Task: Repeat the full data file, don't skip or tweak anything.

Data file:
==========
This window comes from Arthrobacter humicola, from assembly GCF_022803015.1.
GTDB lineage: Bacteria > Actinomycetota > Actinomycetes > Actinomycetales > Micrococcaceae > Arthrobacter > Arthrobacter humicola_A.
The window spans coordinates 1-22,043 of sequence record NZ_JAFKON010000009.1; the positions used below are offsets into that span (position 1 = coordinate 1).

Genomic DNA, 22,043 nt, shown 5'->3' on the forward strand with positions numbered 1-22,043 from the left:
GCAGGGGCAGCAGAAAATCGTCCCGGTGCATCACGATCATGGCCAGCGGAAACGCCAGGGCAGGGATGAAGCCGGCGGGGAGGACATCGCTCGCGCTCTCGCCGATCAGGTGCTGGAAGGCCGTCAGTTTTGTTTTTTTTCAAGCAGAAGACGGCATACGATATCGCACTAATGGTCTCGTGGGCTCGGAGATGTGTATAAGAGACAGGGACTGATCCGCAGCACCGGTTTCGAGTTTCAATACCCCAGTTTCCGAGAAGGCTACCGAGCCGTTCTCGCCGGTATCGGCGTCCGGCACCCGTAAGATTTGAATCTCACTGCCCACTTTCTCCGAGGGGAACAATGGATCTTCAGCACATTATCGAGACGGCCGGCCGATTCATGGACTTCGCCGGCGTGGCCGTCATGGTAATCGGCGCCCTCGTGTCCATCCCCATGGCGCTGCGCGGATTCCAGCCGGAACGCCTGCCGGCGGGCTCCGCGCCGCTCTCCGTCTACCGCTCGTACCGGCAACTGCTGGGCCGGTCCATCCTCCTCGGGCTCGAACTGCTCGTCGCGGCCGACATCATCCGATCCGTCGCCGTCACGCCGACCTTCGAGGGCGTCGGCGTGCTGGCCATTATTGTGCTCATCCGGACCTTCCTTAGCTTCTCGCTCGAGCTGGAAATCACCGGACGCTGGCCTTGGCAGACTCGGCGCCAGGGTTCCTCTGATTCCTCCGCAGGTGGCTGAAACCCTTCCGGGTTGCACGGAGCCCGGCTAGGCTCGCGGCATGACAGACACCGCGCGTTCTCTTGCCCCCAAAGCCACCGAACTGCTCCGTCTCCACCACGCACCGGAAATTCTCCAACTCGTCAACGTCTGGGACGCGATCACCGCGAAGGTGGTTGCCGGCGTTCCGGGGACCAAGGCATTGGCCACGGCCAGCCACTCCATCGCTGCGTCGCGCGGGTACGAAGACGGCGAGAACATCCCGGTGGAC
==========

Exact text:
This window comes from Arthrobacter humicola, from assembly GCF_022803015.1.
GTDB lineage: Bacteria > Actinomycetota > Actinomycetes > Actinomycetales > Micrococcaceae > Arthrobacter > Arthrobacter humicola_A.
The window spans coordinates 1-22,043 of sequence record NZ_JAFKON010000009.1; the positions used below are offsets into that span (position 1 = coordinate 1).

Genomic DNA, 22,043 nt, shown 5'->3' on the forward strand with positions numbered 1-22,043 from the left:
GCAGGGGCAGCAGAAAATCGTCCCGGTGCATCACGATCATGGCCAGCGGAAACGCCAGGGCAGGGATGAAGCCGGCGGGGAGGACATCGCTCGCGCTCTCGCCGATCAGGTGCTGGAAGGCCGTCAGTTTTGTTTTTTTTCAAGCAGAAGACGGCATACGATATCGCACTAATGGTCTCGTGGGCTCGGAGATGTGTATAAGAGACAGGGACTGATCCGCAGCACCGGTTTCGAGTTTCAATACCCCAGTTTCCGAGAAGGCTACCGAGCCGTTCTCGCCGGTATCGGCGTCCGGCACCCGTAAGATTTGAATCTCACTGCCCACTTTCTCCGAGGGGAACAATGGATCTTCAGCACATTATCGAGACGGCCGGCCGATTCATGGACTTCGCCGGCGTGGCCGTCATGGTAATCGGCGCCCTCGTGTCCATCCCCATGGCGCTGCGCGGATTCCAGCCGGAACGCCTGCCGGCGGGCTCCGCGCCGCTCTCCGTCTACCGCTCGTACCGGCAACTGCTGGGCCGGTCCATCCTCCTCGGGCTCGAACTGCTCGTCGCGGCCGACATCATCCGATCCGTCGCCGTCACGCCGACCTTCGAGGGCGTCGGCGTGCTGGCCATTATTGTGCTCATCCGGACCTTCCTTAGCTTCTCGCTCGAGCTGGAAATCACCGGACGCTGGCCTTGGCAGACTCGGCGCCAGGGTTCCTCTGATTCCTCCGCAGGTGGCTGAAACCCTTCCGGGTTGCACGGAGCCCGGCTAGGCTCGCGGCATGACAGACACCGCGCGTTCTCTTGCCCCCAAAGCCACCGAACTGCTCCGTCTCCACCACGCACCGGAAATTCTCCAACTCGTCAACGTCTGGGACGCGATCACCGCGAAGGTGGTTGCCGGCGTTCCGGGGACCAAGGCATTGGCCACGGCCAGCCACTCCATCGCTGCGTCGCGCGGGTACGAAGACGGCGAGAACATCCCGGTGGAC